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J Bone Miner Res. 2010 Apr;25(4):683-91. doi: 10.1002/jbmr.77.


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Department of Pediatrics and Molecular Pharmacology, The Albert Einstein College of Medicine, Yeshiva University, Department of Pediatrics, Children's Hospital at Montefiore, Bronx, NY 10467, USA.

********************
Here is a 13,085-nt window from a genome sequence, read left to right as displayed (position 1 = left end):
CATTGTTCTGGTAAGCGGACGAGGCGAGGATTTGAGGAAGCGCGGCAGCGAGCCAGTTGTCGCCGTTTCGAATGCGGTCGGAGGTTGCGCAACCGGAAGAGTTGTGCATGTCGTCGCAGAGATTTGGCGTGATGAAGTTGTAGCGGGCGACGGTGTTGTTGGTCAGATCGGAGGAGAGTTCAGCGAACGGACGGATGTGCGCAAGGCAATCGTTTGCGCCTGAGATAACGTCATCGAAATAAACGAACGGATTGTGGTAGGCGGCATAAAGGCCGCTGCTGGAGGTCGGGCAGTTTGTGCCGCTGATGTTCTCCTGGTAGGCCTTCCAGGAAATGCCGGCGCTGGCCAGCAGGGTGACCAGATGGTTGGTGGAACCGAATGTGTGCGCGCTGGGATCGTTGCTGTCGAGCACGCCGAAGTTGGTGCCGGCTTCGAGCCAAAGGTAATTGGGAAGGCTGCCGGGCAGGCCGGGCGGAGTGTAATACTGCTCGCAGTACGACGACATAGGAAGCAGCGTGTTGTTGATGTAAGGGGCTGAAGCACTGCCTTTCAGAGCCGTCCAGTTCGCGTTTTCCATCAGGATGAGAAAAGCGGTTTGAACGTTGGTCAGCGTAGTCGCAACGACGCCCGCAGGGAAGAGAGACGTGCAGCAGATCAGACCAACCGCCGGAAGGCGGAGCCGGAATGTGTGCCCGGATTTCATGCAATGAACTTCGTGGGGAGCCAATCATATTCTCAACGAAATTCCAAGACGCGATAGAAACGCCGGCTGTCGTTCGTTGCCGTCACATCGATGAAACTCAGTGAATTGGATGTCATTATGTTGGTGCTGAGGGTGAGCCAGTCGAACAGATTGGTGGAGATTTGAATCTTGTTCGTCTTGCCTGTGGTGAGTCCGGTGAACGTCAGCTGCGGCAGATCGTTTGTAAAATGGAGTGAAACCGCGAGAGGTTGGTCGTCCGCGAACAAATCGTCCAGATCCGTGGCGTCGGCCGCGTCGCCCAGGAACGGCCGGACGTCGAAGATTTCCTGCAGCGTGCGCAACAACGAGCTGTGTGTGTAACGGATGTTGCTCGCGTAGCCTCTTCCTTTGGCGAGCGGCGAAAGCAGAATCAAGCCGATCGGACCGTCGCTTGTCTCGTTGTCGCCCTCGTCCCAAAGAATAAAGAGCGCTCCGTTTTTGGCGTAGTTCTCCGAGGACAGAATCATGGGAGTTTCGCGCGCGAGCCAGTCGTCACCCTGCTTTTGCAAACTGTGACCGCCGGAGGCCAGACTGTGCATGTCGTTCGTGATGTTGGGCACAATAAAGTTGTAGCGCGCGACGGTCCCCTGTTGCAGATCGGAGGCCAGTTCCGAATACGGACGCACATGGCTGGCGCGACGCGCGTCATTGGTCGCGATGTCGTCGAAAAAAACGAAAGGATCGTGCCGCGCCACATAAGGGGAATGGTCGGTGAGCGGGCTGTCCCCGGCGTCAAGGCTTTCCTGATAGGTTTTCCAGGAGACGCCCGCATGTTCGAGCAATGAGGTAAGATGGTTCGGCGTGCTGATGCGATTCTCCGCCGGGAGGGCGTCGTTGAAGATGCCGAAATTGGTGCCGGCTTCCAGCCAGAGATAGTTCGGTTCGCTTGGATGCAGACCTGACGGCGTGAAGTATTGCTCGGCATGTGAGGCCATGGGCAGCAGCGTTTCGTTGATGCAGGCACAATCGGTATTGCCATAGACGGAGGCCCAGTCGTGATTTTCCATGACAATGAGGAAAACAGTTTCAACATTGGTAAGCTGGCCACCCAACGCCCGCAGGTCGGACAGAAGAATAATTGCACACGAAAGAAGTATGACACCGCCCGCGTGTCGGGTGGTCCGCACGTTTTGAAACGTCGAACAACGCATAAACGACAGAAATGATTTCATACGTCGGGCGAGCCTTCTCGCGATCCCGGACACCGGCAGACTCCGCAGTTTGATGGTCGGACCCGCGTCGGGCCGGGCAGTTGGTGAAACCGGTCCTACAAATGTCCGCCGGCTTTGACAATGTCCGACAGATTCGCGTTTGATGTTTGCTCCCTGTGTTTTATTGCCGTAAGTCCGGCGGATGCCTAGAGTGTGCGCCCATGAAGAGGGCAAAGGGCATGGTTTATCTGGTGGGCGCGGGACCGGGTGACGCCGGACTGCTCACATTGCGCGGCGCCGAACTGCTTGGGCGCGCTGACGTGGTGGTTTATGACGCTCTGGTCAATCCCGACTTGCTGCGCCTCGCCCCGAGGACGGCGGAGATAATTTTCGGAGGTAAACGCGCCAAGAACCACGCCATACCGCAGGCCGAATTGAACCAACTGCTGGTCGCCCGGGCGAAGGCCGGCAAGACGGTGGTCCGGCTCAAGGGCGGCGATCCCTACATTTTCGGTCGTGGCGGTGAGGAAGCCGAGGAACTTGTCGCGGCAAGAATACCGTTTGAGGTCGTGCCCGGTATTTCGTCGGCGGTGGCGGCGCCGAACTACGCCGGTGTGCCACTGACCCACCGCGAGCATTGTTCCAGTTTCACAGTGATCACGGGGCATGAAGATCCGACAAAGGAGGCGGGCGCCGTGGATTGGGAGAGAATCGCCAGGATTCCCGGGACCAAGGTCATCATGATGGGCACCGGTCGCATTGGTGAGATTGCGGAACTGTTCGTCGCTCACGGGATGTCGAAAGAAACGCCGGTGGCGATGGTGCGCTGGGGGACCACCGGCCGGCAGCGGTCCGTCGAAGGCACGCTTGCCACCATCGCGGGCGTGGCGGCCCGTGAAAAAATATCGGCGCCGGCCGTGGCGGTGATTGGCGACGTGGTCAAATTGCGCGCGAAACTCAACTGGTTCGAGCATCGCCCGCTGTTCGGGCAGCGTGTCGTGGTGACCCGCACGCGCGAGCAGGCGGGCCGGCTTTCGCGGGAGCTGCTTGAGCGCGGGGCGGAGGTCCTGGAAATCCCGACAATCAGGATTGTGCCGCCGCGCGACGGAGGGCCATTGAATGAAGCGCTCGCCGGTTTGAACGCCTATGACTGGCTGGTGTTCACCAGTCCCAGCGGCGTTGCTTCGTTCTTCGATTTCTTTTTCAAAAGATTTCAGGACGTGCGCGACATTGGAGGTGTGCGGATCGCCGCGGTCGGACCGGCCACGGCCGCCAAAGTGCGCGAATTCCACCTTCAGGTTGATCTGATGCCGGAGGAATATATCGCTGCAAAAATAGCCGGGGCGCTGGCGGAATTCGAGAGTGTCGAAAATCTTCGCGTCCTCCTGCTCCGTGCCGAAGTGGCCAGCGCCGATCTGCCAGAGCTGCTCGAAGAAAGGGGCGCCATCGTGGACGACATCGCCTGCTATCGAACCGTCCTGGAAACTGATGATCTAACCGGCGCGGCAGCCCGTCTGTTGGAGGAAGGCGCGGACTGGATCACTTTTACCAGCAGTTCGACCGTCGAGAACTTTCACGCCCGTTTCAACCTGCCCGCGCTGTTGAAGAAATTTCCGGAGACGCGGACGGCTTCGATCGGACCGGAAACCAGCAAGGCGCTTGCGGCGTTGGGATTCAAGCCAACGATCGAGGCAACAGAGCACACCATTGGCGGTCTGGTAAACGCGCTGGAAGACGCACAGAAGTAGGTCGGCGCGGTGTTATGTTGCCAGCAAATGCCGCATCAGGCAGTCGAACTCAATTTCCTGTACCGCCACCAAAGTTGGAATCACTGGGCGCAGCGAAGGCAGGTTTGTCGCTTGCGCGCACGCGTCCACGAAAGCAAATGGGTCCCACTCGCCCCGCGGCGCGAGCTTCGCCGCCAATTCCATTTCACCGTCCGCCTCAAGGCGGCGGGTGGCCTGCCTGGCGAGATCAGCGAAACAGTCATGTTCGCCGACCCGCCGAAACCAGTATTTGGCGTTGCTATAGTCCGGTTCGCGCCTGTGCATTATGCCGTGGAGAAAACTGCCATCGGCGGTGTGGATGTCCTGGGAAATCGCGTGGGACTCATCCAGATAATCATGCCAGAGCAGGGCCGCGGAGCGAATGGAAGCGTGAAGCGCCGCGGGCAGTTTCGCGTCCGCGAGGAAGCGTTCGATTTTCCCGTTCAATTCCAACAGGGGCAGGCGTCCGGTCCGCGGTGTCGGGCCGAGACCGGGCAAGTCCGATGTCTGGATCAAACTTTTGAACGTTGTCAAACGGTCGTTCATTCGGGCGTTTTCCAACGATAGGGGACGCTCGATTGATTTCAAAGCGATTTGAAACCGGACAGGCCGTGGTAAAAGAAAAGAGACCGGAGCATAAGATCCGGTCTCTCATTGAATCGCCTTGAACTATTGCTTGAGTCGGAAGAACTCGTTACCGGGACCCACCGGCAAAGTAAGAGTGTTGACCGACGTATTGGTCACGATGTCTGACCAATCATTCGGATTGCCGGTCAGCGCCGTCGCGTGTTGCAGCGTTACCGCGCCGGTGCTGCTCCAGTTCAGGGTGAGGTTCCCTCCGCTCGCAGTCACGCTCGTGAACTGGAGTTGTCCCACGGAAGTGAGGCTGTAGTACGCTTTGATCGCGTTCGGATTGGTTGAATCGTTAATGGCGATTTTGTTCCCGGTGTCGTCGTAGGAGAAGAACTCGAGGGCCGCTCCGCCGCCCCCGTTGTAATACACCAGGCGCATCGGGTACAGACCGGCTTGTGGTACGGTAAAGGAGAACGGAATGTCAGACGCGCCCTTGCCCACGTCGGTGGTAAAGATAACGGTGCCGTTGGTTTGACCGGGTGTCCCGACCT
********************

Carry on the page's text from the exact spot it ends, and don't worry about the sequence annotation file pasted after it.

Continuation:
It has been difficult to identify the molecular features central to the pathogenesis of osteosarcoma owing to a lack of understanding of the cell or origin, the absence of identifiable precursor lesions, and its marked genetic complexity at the time of presentation. Interestingly, several human genetic disorders and familial cancer syndromes, such as Li-Fraumeni syndrome, are linked to an increased risk of osteosarcoma. Association of these same genetic alterations and osteosarcoma risk have been confirmed in murine models. Osteosarcoma is associated with a variety of genetic abnormalities that are among the most commonly observed in human cancer; it remains unclear, however, what events initiate and are necessary to form osteosarcoma. The availability of new resources for studying osteosarcoma and newer research methodologies offer an opportunity and promise to answer these currently unanswered questions. Even in the absence of a more fundamental understanding of osteosarcoma, association studies and preclinical drug testing may yield clinically relevant information.

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